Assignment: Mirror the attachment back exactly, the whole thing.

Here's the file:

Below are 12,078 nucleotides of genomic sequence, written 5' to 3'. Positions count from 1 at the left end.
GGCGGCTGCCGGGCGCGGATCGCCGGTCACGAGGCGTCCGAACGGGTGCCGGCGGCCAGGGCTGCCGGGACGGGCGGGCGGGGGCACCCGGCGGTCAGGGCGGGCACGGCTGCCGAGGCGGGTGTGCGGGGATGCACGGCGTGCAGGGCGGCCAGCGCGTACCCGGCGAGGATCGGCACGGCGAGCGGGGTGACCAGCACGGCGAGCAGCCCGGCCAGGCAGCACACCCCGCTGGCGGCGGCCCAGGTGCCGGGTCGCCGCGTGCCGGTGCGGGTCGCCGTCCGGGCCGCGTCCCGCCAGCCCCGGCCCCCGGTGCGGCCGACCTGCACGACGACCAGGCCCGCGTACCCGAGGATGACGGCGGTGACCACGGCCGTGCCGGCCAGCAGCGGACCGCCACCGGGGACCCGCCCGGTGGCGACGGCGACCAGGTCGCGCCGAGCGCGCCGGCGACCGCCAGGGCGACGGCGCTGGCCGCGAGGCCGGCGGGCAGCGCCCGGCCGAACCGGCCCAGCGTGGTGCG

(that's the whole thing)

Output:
Below are 12,078 nucleotides of genomic sequence, written 5' to 3'. Positions count from 1 at the left end.
GGCGGCTGCCGGGCGCGGATCGCCGGTCACGAGGCGTCCGAACGGGTGCCGGCGGCCAGGGCTGCCGGGACGGGCGGGCGGGGGCACCCGGCGGTCAGGGCGGGCACGGCTGCCGAGGCGGGTGTGCGGGGATGCACGGCGTGCAGGGCGGCCAGCGCGTACCCGGCGAGGATCGGCACGGCGAGCGGGGTGACCAGCACGGCGAGCAGCCCGGCCAGGCAGCACACCCCGCTGGCGGCGGCCCAGGTGCCGGGTCGCCGCGTGCCGGTGCGGGTCGCCGTCCGGGCCGCGTCCCGCCAGCCCCGGCCCCCGGTGCGGCCGACCTGCACGACGACCAGGCCCGCGTACCCGAGGATGACGGCGGTGACCACGGCCGTGCCGGCCAGCAGCGGACCGCCACCGGGGACCCGCCCGGTGGCGACGGCGACCAGGTCGCGCCGAGCGCGCCGGCGACCGCCAGGGCGACGGCGCTGGCCGCGAGGCCGGCGGGCAGCGCCCGGCCGAACCGGCCCAGCGTGGTGCG